It’s better for analysts to mention you than not

A common question for analyst relations people is: should we keep on responding to influential analysts if we know they won’t put our solution in the most favourable position? The answer is yes.

There are many benefits from helping analysts with their research.

  • If you contribute this time, then they will ask you next time. If you don’t, then they will assume you have less insight to contribute and might not be worth approaching.
  • Analysts can only be advocates for your firm if they first build basic awareness. There is no shortcut. You must come in from the edge of the radar if you want to get to the centre.
  • A passing mention is better than no mention. Buyers are looking for your credibility and a paper train through analyst content helps. If there are no mentions, they might think that the analysts don’t consider you a serious player in your category.
  • Stepping out from data collection is even worse. If you have taken part in a study in the past, but decide to stop doing so, some analysts will assume it’s because your business had had a reversal of fortunes and you need to conceal the bad news. Some will wonder: Why else would you stop drawing analysts’ attention?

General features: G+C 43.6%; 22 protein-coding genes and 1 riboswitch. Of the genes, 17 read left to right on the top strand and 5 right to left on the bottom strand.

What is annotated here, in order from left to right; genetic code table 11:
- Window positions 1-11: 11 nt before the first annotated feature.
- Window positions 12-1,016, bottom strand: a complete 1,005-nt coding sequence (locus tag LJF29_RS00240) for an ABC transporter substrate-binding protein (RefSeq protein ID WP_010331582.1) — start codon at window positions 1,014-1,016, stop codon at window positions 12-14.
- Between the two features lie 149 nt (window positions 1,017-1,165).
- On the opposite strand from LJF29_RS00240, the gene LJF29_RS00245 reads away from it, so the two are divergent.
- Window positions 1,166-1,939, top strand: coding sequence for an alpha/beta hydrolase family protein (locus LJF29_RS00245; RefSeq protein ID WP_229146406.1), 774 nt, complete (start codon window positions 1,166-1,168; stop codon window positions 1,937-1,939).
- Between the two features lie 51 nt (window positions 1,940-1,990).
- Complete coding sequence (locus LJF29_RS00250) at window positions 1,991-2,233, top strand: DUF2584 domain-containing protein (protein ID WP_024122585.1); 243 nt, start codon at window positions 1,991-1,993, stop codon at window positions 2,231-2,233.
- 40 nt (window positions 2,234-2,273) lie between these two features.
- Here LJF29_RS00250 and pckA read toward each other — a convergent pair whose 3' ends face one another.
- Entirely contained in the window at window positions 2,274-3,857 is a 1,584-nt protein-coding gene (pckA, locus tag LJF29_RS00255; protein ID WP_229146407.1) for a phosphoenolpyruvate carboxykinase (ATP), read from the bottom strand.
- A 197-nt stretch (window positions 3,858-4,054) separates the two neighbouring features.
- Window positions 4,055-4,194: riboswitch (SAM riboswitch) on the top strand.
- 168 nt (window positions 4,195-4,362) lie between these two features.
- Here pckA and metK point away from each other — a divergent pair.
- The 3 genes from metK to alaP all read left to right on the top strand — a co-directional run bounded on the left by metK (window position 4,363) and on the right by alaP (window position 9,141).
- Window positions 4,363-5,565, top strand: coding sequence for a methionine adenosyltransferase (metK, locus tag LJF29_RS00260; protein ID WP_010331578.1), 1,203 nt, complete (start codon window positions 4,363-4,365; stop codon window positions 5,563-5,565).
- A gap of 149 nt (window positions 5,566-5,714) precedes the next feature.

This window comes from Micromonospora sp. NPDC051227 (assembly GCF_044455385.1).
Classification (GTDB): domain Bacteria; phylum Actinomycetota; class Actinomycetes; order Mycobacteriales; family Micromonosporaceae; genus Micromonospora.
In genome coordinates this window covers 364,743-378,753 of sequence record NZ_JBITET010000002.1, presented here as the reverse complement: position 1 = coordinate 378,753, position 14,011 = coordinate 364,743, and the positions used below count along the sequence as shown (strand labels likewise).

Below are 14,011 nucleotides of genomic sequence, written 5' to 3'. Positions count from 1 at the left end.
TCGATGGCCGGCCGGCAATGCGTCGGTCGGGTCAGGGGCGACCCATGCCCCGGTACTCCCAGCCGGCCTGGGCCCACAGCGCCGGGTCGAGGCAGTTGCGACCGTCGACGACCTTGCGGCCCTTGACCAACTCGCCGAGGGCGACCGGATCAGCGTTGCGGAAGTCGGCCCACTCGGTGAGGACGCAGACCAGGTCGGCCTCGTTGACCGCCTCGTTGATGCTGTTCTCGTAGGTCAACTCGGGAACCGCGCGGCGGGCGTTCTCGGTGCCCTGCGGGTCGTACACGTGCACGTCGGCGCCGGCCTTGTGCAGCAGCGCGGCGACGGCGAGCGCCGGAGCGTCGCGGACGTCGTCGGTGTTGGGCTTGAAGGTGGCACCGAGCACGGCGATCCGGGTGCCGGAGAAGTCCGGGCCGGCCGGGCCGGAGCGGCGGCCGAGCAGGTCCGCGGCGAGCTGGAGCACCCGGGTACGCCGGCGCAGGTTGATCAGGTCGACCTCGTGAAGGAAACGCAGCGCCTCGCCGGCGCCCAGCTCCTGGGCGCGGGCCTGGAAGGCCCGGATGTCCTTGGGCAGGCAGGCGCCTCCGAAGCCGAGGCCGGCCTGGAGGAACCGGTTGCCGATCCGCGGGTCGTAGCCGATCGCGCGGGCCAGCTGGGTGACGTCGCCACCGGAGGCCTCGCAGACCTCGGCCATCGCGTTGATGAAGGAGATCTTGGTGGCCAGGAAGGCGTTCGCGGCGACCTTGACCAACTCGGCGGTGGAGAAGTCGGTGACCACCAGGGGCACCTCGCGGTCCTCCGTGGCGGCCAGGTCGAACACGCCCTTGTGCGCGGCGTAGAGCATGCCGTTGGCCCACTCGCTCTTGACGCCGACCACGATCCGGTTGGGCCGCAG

It’s understandable that many organizations are fearful of poor outcomes with analysts. However, your clients will continue to mention you to them and analysts will continue to track you. Hiding simply means that your competitors and ‘squeaky wheel’ customers create analysts’ perception of your firm, while you are suspiciously silent.

Duncan Chapple

Duncan Chapple is the preeminent consultant on optimising international analyst relations and the value created by analyst firms. As SageCircle research director, Chapple directs programs that assess and increase the business value of relationships with industry analysts and sourcing advisors.